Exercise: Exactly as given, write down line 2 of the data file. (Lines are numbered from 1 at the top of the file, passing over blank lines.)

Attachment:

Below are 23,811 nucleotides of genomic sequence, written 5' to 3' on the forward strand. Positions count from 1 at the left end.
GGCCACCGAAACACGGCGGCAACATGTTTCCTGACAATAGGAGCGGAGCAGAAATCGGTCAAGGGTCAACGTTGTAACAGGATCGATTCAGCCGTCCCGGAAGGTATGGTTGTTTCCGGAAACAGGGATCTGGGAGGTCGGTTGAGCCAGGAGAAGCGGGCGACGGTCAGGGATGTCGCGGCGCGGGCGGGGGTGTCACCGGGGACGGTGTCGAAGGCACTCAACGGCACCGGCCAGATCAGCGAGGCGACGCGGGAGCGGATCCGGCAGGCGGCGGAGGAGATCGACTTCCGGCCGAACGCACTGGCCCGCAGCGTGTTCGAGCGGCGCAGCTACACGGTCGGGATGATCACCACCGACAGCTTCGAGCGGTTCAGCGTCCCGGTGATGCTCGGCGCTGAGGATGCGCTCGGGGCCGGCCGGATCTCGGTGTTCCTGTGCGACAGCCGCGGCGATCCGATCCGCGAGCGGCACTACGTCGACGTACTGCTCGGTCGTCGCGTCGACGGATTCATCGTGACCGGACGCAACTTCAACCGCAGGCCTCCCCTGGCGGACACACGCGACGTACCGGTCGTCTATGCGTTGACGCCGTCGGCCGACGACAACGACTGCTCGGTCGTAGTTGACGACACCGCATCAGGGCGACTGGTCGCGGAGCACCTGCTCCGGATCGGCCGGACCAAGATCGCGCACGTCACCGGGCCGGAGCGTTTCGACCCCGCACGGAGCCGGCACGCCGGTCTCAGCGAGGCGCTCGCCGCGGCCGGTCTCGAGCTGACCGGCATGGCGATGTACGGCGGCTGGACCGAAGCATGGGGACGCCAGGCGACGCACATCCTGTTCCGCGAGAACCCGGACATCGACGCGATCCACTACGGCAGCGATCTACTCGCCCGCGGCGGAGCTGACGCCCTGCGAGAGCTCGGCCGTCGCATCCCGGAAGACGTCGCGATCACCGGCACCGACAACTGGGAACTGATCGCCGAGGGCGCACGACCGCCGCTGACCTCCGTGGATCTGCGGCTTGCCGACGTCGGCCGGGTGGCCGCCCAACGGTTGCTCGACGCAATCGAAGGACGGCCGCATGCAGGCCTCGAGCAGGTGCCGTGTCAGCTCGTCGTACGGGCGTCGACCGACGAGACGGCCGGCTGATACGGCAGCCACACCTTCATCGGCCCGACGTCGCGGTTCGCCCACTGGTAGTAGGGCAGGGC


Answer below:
GGCCACCGAAACACGGCGGCAACATGTTTCCTGACAATAGGAGCGGAGCAGAAATCGGTCAAGGGTCAACGTTGTAACAGGATCGATTCAGCCGTCCCGGAAGGTATGGTTGTTTCCGGAAACAGGGATCTGGGAGGTCGGTTGAGCCAGGAGAAGCGGGCGACGGTCAGGGATGTCGCGGCGCGGGCGGGGGTGTCACCGGGGACGGTGTCGAAGGCACTCAACGGCACCGGCCAGATCAGCGAGGCGACGCGGGAGCGGATCCGGCAGGCGGCGGAGGAGATCGACTTCCGGCCGAACGCACTGGCCCGCAGCGTGTTCGAGCGGCGCAGCTACACGGTCGGGATGATCACCACCGACAGCTTCGAGCGGTTCAGCGTCCCGGTGATGCTCGGCGCTGAGGATGCGCTCGGGGCCGGCCGGATCTCGGTGTTCCTGTGCGACAGCCGCGGCGATCCGATCCGCGAGCGGCACTACGTCGACGTACTGCTCGGTCGTCGCGTCGACGGATTCATCGTGACCGGACGCAACTTCAACCGCAGGCCTCCCCTGGCGGACACACGCGACGTACCGGTCGTCTATGCGTTGACGCCGTCGGCCGACGACAACGACTGCTCGGTCGTAGTTGACGACACCGCATCAGGGCGACTGGTCGCGGAGCACCTGCTCCGGATCGGCCGGACCAAGATCGCGCACGTCACCGGGCCGGAGCGTTTCGACCCCGCACGGAGCCGGCACGCCGGTCTCAGCGAGGCGCTCGCCGCGGCCGGTCTCGAGCTGACCGGCATGGCGATGTACGGCGGCTGGACCGAAGCATGGGGACGCCAGGCGACGCACATCCTGTTCCGCGAGAACCCGGACATCGACGCGATCCACTACGGCAGCGATCTACTCGCCCGCGGCGGAGCTGACGCCCTGCGAGAGCTCGGCCGTCGCATCCCGGAAGACGTCGCGATCACCGGCACCGACAACTGGGAACTGATCGCCGAGGGCGCACGACCGCCGCTGACCTCCGTGGATCTGCGGCTTGCCGACGTCGGCCGGGTGGCCGCCCAACGGTTGCTCGACGCAATCGAAGGACGGCCGCATGCAGGCCTCGAGCAGGTGCCGTGTCAGCTCGTCGTACGGGCGTCGACCGACGAGACGGCCGGCTGATACGGCAGCCACACCTTCATCGGCCCGACGTCGCGGTTCGCCCACTGGTAGTAGGGCAGGGC